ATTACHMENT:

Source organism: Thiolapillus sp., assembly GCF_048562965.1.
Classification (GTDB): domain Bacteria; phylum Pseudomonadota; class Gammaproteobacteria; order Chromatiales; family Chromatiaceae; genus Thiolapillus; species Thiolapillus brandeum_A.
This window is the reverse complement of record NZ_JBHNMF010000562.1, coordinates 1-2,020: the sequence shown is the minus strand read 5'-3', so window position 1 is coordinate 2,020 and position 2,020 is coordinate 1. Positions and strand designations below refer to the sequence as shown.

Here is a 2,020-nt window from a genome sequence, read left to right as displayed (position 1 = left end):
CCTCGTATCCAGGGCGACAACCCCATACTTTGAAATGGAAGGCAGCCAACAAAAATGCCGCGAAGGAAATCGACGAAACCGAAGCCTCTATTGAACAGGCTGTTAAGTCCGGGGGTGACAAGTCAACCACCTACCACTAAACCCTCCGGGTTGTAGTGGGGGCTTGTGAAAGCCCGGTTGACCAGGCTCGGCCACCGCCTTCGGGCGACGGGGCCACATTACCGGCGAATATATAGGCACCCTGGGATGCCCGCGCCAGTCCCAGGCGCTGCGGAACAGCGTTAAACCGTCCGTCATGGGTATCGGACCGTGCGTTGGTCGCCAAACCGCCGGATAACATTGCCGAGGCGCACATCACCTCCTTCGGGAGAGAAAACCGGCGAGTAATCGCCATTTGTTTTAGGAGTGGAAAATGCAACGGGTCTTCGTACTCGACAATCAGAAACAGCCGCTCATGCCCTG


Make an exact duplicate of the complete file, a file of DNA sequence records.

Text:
Source organism: Thiolapillus sp., assembly GCF_048562965.1.
Classification (GTDB): domain Bacteria; phylum Pseudomonadota; class Gammaproteobacteria; order Chromatiales; family Chromatiaceae; genus Thiolapillus; species Thiolapillus brandeum_A.
This window is the reverse complement of record NZ_JBHNMF010000562.1, coordinates 1-2,020: the sequence shown is the minus strand read 5'-3', so window position 1 is coordinate 2,020 and position 2,020 is coordinate 1. Positions and strand designations below refer to the sequence as shown.

Here is a 2,020-nt window from a genome sequence, read left to right as displayed (position 1 = left end):
CCTCGTATCCAGGGCGACAACCCCATACTTTGAAATGGAAGGCAGCCAACAAAAATGCCGCGAAGGAAATCGACGAAACCGAAGCCTCTATTGAACAGGCTGTTAAGTCCGGGGGTGACAAGTCAACCACCTACCACTAAACCCTCCGGGTTGTAGTGGGGGCTTGTGAAAGCCCGGTTGACCAGGCTCGGCCACCGCCTTCGGGCGACGGGGCCACATTACCGGCGAATATATAGGCACCCTGGGATGCCCGCGCCAGTCCCAGGCGCTGCGGAACAGCGTTAAACCGTCCGTCATGGGTATCGGACCGTGCGTTGGTCGCCAAACCGCCGGATAACATTGCCGAGGCGCACATCACCTCCTTCGGGAGAGAAAACCGGCGAGTAATCGCCATTTGTTTTAGGAGTGGAAAATGCAACGGGTCTTCGTACTCGACAATCAGAAACAGCCGCTCATGCCCTG